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From: TerryMoselaol.com
Date: Tue, 16 Dec 2003 20:11:56 EST
Subject: Mars Dust storms, lecture, TV,  Bargain telescope

Hi all, 

1. A major regional dust storm has broken out on Mars in the  
Chryse-Argyre-Thaumasia region: Following information comes from the BAA:
   "A regional dust storm has broken out on Mars. Dr Donald Parker (USA) 
writes of his CCD images taken on December 13 (Ls = 315 degrees): "A significant 
dust storm has arisen to cover Chryse, Erythraeum M., Aurorae Sinus, Candor, 
with smaller clouds in northern Argyre and possibly Aram." On December 9-10 
Chryse and Candor were bright, especially in Parker's red light images, but no 
definite obscurations were present. Typically storms in this region break out in 
eastern Valles Marineris or in southwest Chryse (classical SW Xanthe). Data 
from December 14-16 indicate a spreading of the dust to include part of 
Thaumasia."
   Observers with large telescopes may be able to follow this.

2. A final reminder that the last IAA lecture this year will be by yours 
truly, again on the subject "Aliens, - Where Are They?"  Details:

Wednesday 17 December, 7.30 p.m. Irish Astronomical Association,  Public 
Lecture: "Aliens: Where Are They?", by Terry Moseley, past President Irish 
Astronomical Association. 7.30 p.m., Lecture Room 5, Stranmillis College, Belfast. 
Admission free, including light refreshments, all welcome. I'll be considering 
the possibility of life, particularly intelligent life, elsewhere in the 
universe, and the likelihood of contact between us, and of visits from, or to, them.

3. Just for the benefit of those of you who did not read the final part of 
the last email, repeated below, too closely, the following programme is not 
REALLY a repeat. At least, not as far as I know....
   "The next HORIZON programme might be of interest. It's on Thursday 18, at 
9.00, BBC2, on the subject of "Time", and the possibility of 'time travel'. 
Any of you who attended the recent excellent event in Armagh on the subject will 
no doubt be interested. One of the topics will be Prof. Frank Tipler's 
proposed 'time machine' - theoretically possible, they say, if you can build 
something with half the mass of our galaxy!
   This programme was first shown in February 2046...."

4. Bargain LIDL Telescope. Thanks to all who gave very positive feedback on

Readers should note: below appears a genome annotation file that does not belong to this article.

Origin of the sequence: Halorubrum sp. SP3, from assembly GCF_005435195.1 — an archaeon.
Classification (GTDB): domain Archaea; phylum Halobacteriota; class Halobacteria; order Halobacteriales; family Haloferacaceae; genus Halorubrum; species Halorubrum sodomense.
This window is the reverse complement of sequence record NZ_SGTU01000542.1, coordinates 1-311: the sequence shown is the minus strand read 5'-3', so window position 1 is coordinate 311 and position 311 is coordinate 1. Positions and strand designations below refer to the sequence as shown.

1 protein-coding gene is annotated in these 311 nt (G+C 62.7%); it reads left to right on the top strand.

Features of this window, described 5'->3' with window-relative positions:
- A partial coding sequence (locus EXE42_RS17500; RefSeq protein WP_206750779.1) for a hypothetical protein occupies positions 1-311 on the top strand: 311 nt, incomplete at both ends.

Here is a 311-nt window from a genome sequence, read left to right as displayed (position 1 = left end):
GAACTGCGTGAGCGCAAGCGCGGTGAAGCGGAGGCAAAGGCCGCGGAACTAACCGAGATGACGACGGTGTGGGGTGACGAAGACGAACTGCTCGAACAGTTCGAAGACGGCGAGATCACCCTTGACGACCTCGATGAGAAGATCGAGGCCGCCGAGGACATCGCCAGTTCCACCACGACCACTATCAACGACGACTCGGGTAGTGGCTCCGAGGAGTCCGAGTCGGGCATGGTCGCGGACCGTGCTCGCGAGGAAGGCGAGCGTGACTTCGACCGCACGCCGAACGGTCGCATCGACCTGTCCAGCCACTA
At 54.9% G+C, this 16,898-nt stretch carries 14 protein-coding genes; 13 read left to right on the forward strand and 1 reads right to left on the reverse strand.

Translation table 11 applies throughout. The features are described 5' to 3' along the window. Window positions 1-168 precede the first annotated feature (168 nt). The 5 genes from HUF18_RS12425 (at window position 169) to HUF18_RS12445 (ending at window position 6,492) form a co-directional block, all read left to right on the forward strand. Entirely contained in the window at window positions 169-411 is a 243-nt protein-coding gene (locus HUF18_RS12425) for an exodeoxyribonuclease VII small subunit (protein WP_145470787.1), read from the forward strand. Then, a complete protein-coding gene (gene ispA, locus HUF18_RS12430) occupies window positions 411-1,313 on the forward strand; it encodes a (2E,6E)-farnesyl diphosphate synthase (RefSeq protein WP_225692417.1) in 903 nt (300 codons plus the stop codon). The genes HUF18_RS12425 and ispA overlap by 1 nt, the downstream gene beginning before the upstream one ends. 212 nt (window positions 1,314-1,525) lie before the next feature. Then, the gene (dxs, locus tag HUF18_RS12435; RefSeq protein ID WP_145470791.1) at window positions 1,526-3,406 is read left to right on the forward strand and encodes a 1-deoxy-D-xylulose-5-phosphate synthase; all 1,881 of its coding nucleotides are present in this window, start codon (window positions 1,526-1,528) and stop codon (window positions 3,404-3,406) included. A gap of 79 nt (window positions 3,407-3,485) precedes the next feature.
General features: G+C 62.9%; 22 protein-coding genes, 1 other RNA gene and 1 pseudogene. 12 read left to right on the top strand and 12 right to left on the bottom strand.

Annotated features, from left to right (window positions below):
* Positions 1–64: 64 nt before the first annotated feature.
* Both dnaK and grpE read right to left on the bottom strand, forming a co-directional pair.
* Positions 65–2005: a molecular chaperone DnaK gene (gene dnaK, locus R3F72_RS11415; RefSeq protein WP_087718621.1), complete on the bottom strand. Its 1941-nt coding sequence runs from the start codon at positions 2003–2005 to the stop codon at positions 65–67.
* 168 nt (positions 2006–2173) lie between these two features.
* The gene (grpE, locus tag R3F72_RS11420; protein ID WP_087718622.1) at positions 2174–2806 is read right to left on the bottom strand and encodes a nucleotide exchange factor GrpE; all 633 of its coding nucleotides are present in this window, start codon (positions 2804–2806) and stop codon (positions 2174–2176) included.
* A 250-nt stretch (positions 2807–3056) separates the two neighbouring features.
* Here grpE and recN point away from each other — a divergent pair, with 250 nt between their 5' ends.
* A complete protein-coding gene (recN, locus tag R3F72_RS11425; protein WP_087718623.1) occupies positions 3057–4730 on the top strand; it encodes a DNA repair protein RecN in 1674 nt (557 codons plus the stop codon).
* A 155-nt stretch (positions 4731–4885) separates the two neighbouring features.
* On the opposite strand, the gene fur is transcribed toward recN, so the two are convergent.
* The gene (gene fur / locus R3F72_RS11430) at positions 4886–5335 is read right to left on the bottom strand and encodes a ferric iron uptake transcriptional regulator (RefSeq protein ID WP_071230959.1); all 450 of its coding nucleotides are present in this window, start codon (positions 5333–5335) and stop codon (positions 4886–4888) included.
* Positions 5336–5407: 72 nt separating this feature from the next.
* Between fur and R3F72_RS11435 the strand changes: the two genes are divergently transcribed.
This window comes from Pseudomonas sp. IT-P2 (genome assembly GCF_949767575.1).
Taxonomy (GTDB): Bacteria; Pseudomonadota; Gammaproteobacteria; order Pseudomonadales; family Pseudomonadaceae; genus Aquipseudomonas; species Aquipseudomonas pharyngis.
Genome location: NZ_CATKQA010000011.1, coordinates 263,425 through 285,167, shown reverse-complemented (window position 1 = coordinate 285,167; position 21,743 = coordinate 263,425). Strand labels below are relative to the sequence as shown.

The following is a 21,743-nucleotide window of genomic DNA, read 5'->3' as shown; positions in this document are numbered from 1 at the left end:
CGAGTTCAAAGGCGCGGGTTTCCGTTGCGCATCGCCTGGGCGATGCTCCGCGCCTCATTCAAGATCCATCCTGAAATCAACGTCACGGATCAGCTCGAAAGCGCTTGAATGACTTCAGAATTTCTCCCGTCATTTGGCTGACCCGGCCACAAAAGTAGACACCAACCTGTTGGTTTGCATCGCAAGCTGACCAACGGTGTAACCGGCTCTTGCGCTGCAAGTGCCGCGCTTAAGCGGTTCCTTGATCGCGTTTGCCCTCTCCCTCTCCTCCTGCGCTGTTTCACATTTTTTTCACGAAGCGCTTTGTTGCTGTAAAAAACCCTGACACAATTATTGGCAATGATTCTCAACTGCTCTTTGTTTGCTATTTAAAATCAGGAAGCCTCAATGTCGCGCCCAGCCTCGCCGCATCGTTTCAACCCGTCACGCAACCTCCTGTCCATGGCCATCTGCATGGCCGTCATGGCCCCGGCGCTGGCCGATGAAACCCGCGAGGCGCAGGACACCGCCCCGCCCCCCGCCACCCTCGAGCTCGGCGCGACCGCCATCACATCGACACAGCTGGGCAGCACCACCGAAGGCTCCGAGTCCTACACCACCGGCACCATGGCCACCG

the Lidl Skylux 70mm equatorial refractor. Lots of you bought it on the 
strength of my recommendation, and all reports so far are favourable. There are some 
still available, but you may need to ring round if your local store has sold 
out. Here are the basic details again:
   It's a proper 70mm F10 achromatic refractor, coated lens, with 2 
eyepieces, star diagonal, 2x barlow, (erecting (terrestrial) 1.5x barlow?), & finder, 
AND it's on a proper German Equatorial mount, on a steady adjustable tripod, 
with accessory tray & slow motions on both axes. Cost: 59.95 pounds! In the ROI it's 
even cheaper, at an amazing 64.95 euro!  It's worth that for the mount alone! To be 
honest, the eyepieces are only of middling quality, but they are standard 
1.25" diameter, so you can easily upgrade to better ones, often getting good 
bargains S/H.  And it now comes complete with "Astronomy software and Star 
Navigator on CD". 
   Three other points: it has a built in lens hood / dew shield; the tube is 
well baffled internally; and the focuser is nice & steady & smooth, and has 
plenty of travel. 
   The optical tube assembly (w/o eyepiece) weighs only 1.1kg, so it's very 
light, even though it has a metal tube.  BTW, they don't take credit cards! 
Just Debit cards, or cash.
   This 'scope (inc. mount & tripod) is more or less identical to one sold in 
a certain astronomy shop in Dublin (I won't embarass them by naming them) for 
449, euro or at 399 euro to 'Club Members'. That is less than one sixth of the 
price! Or about one seventh of the price to non-members! And it's also incomparably 
better value than the ones sold in the various catalogues, such as Argos & 
Index. So it's definitely the bargain of the year! 

Clear skies

Terry Moseley

Last Revised: 2003 December 17th
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